Carbonnade flamande

Carbonnade flamande

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(17 ratings)

Prep: 1 hr, 15 mins - 1 hr, 30 mins Cook: 2 hrs Plus marinating overnight

More effort

Serves 4
Cook a classic ale casserole with chunks of meaty beef

Nutrition and extra info

  • Freezable

Nutrition: per serving

  • kcal830
  • fat42g
  • saturates16g
  • carbs23g
  • sugars0g
  • fibre3g
  • protein86g
  • salt3.17g
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Ingredients

  • 1¼kg stewing beef, cut into 4cm cubes
    Beef

    Beef

    bee-f

    The classic cut of meat for a British Sunday roast, beef is full of flavour, as well as being a…

  • 400ml Trappist ale such as Leffe or Chimay, or other dark ale
  • 3 garlic cloves, lightly crushed
  • 2 bay leaves
  • 3 tbsp plain flour, seasoned with salt and pepper
  • 2-3 tbsp olive oil
    olive oil

    Olive oil

    ol-iv oyl

    Probably the most widely-used oil in cooking, olive oil is pressed from fresh olives. It's…

  • 250g diced pancetta
    Pancetta

    Pancetta

    pan-chet-ah

    Pancetta is Italian cured pork belly - the equivalent of streaky bacon. It has a deep, strong,…

  • 2 carrots, sliced
    Carrot

    Carrot

    ka-rot

    The carrot, with its distinctive bright orange colour, is one of the most versatile root…

  • 2 onions, sliced
    Onion

    Onion

    un-yun

    Onions are endlessly versatile and an essential ingredient in countless recipes. Native to Asia…

  • 1 leek, sliced
    Leeks

    Leek

    lee-k

    Like garlic and onion, leeks are a member of the allium family, but have their own distinct…

  • 1 tbsp tomato purée
  • 350ml beef stock
  • 1 bouquet garni (a small bunch of thyme, parsley stalks, a bay leaf and about 6 peppercorns tied in muslin)

    Thyme

    This popular herb grows in Europe, especially the Mediterranean, and is a member of the mint…

  • a handful of parsley, chopped
    Parsley

    Parsley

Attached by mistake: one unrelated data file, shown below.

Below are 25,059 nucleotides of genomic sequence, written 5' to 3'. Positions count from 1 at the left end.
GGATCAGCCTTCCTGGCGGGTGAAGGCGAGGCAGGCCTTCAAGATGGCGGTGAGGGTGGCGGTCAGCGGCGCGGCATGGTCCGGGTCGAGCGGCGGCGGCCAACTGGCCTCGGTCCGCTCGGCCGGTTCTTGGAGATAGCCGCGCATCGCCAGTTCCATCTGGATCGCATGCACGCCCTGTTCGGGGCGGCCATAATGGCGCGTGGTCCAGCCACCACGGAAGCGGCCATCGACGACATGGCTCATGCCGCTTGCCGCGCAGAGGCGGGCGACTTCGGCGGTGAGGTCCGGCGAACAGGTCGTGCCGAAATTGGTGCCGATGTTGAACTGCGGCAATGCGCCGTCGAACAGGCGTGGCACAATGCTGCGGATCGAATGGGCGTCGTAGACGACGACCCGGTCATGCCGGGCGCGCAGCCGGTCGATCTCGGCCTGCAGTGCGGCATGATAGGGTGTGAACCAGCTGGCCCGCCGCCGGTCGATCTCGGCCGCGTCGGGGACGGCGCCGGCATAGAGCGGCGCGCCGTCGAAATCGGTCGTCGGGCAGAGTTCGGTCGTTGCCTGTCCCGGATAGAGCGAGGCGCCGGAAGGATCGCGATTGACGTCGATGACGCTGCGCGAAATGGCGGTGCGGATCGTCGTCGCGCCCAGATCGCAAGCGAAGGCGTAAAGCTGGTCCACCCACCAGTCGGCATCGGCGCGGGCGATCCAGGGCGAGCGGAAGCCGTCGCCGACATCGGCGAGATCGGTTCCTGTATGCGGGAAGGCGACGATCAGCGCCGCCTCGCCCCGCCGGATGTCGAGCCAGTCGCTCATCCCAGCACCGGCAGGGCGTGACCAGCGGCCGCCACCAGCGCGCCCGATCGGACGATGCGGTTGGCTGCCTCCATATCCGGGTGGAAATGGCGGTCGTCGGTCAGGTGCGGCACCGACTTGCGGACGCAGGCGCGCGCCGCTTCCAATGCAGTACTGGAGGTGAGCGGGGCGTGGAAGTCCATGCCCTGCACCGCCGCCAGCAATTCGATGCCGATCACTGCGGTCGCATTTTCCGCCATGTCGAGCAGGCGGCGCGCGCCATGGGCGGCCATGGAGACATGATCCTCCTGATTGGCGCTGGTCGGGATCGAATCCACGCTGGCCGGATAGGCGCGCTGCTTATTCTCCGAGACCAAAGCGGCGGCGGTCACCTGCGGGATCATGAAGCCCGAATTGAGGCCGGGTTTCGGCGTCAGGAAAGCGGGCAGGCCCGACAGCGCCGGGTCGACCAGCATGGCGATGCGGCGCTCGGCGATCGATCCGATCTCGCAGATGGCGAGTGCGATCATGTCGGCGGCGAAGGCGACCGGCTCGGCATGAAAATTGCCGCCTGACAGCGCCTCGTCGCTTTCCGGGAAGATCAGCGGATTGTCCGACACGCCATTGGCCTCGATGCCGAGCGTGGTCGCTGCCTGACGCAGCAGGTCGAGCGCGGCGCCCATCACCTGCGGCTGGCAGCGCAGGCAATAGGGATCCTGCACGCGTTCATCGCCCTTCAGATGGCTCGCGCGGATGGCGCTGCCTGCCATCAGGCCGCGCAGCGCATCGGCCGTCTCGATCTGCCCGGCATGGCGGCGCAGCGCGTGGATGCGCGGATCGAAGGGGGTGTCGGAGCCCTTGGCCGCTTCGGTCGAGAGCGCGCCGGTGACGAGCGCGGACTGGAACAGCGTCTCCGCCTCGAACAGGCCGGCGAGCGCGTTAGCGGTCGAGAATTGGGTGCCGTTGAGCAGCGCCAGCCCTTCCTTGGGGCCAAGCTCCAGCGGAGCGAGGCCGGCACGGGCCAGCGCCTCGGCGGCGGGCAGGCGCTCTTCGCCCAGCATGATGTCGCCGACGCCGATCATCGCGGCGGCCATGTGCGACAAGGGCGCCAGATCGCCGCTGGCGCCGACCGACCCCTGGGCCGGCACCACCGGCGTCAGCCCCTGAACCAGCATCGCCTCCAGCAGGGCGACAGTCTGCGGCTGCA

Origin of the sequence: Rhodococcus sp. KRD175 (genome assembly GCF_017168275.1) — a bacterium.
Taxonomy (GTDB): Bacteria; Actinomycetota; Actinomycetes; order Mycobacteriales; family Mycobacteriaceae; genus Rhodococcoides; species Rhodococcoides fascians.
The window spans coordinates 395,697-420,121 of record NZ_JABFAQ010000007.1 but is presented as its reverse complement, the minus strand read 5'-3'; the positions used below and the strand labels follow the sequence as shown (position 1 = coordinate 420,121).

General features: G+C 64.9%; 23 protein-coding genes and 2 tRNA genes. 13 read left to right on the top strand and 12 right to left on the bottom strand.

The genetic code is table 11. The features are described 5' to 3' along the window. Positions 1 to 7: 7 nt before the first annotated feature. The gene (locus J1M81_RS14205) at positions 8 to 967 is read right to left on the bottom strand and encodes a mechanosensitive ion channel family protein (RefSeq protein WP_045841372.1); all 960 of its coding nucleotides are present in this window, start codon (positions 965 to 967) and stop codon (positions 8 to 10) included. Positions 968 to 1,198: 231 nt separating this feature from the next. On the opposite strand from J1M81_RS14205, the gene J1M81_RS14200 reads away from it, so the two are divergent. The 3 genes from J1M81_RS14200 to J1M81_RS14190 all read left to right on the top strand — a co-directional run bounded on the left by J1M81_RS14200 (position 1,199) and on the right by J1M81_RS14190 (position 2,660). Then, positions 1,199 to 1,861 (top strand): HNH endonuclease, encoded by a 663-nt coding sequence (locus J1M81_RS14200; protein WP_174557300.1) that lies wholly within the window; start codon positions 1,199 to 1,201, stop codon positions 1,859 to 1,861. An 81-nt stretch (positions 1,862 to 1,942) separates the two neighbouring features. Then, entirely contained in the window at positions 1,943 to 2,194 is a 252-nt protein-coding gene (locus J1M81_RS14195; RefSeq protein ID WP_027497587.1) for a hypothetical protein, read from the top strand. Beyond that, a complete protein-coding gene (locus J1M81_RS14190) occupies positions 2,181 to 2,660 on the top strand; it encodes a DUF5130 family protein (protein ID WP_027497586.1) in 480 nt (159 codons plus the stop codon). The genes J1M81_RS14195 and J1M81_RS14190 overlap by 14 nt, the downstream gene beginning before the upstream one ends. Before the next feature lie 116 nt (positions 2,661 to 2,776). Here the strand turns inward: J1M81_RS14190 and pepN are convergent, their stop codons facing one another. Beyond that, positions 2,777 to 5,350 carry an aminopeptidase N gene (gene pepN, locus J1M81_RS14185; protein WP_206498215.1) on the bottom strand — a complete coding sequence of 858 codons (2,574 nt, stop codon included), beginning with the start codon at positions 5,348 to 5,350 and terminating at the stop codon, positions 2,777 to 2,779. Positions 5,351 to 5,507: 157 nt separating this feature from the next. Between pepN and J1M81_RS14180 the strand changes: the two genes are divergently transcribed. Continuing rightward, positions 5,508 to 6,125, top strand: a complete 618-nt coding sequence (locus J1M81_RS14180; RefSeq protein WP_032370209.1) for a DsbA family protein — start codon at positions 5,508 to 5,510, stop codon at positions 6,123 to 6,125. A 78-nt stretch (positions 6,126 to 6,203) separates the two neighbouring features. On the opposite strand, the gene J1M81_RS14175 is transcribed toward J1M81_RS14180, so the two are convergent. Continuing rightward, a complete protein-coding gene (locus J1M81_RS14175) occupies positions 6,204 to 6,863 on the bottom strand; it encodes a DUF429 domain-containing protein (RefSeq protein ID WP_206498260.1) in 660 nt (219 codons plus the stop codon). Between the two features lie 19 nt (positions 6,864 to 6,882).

par-slee

    One of the most ubiquitous herbs in British cookery, parsley is also popular in European and…

Method

  1. Marinate the beef overnight in the ale with the garlic and bay leaves. The next day, drain the beef from the marinade, reserving the marinade. Pat the meat dry with kitchen paper and toss it in the seasoned flour until evenly coated. Shake off any excess flour.

  2. Heat 2 tbsp of the olive oil in a large flameproof casserole until hot. Fry the beef in 3-4 batches for about 5 minutes per batch, stirring occasionally, until it is a rich golden brown all over. You may need to add a little more oil between batches but make sure it is hot again before adding the next batch. Remove the meat with a slotted spoon to a plate and set aside. Don’t worry if the bottom of the casserole is starting to brown, this all adds to the flavour of the finished dish.

  3. Lower the heat to medium and fry the pancetta in the casserole for 6-8 minutes, stirring occasionally, until crisp and golden. Scoop the pancetta out with a slotted spoon and set aside with the beef.

  4. Preheat the oven to fan 140C/conventional 160C/gas 3. Tip the carrots, onions and leek into the casserole and fry, stirring occasionally, until they start to brown – this takes about 12 minutes. Spoon in the tomato purée and continue to cook for 2 minutes, stirring constantly.